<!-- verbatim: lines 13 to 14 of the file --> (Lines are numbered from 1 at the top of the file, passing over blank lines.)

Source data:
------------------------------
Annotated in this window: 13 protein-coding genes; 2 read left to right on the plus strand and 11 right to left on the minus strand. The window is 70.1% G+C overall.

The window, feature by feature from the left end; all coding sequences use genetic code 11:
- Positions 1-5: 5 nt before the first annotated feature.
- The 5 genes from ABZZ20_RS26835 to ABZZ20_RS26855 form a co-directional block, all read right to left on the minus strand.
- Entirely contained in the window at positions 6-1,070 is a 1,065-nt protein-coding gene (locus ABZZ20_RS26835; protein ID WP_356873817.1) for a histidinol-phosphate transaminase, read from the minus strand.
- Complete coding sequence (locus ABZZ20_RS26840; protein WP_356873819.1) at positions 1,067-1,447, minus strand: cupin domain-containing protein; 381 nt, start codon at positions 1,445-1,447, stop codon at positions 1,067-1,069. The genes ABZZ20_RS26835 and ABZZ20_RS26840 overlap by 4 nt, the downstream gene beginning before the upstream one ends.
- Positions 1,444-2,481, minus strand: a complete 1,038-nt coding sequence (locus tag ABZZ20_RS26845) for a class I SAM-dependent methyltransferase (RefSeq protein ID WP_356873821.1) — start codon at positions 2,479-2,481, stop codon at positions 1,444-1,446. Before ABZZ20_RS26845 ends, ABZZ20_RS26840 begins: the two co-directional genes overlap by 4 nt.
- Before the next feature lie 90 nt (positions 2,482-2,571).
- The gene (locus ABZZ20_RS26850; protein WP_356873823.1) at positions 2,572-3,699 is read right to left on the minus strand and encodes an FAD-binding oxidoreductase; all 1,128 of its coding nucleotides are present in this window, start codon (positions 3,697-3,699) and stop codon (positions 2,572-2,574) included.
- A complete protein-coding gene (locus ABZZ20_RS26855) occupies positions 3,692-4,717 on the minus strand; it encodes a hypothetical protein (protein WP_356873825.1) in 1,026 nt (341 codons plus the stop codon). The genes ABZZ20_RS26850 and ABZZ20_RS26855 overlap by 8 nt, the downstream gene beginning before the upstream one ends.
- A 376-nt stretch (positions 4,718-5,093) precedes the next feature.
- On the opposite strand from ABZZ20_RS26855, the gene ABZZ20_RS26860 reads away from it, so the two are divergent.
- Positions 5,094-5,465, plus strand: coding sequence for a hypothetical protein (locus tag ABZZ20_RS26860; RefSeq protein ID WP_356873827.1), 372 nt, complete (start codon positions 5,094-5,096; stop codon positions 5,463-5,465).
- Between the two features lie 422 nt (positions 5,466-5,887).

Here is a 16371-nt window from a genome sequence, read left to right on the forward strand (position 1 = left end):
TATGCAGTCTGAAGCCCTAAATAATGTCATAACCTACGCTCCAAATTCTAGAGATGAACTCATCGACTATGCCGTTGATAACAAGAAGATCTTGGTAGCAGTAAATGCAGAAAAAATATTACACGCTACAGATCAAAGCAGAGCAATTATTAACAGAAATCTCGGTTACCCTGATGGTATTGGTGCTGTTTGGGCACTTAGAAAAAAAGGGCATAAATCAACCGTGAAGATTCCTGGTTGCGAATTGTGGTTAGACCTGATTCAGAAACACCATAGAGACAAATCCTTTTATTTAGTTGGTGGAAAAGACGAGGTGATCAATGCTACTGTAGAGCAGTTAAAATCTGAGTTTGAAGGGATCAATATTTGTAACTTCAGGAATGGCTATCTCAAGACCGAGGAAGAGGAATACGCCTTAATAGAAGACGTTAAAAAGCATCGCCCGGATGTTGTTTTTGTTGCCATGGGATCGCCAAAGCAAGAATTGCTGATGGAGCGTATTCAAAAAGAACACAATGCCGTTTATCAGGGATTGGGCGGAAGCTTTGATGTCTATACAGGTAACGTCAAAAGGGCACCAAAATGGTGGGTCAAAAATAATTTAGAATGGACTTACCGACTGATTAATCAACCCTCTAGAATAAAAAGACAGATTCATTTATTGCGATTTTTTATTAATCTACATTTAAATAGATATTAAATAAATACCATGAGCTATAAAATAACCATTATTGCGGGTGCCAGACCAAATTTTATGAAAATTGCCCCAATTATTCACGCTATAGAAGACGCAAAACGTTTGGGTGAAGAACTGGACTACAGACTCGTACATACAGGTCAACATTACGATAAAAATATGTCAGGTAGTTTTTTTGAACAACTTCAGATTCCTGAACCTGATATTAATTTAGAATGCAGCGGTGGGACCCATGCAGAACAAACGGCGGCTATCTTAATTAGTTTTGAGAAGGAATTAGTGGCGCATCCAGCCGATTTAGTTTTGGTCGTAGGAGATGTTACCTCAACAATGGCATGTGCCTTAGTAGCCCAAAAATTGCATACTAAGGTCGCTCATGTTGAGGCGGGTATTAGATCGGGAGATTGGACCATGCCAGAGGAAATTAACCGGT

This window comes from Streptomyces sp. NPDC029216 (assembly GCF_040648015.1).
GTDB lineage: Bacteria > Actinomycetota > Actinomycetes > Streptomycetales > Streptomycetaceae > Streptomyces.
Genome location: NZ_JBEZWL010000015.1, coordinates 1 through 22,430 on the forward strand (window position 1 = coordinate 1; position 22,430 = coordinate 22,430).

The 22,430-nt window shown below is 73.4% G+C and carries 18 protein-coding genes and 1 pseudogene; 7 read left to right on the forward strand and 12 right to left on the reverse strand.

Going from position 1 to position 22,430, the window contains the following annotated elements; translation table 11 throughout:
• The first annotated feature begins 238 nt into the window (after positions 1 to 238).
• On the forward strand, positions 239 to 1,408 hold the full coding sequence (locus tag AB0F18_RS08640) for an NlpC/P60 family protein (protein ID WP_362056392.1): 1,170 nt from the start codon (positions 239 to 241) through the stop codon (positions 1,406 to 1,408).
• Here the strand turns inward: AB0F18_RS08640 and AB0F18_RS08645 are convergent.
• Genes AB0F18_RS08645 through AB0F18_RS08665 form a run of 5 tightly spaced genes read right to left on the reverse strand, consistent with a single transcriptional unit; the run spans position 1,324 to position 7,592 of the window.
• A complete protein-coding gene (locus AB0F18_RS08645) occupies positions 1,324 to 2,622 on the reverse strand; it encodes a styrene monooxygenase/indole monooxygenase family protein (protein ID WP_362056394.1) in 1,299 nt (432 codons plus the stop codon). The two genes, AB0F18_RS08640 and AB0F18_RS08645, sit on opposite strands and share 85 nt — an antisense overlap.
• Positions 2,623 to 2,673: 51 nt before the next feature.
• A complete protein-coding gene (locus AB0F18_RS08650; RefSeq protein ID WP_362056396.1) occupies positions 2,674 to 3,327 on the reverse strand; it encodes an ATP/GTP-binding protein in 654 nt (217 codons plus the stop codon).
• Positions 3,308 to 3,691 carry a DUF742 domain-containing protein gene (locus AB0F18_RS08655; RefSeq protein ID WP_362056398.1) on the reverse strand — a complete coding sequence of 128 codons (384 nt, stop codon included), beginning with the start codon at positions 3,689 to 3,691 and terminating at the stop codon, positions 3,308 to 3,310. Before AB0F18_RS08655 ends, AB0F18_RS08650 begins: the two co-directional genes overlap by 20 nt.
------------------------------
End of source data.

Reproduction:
- Positions 5,094-5,465, plus strand: coding sequence for a hypothetical protein (locus tag ABZZ20_RS26860; RefSeq protein ID WP_356873827.1), 372 nt, complete (start codon positions 5,094-5,096; stop codon positions 5,463-5,465).
- Between the two features lie 422 nt (positions 5,466-5,887).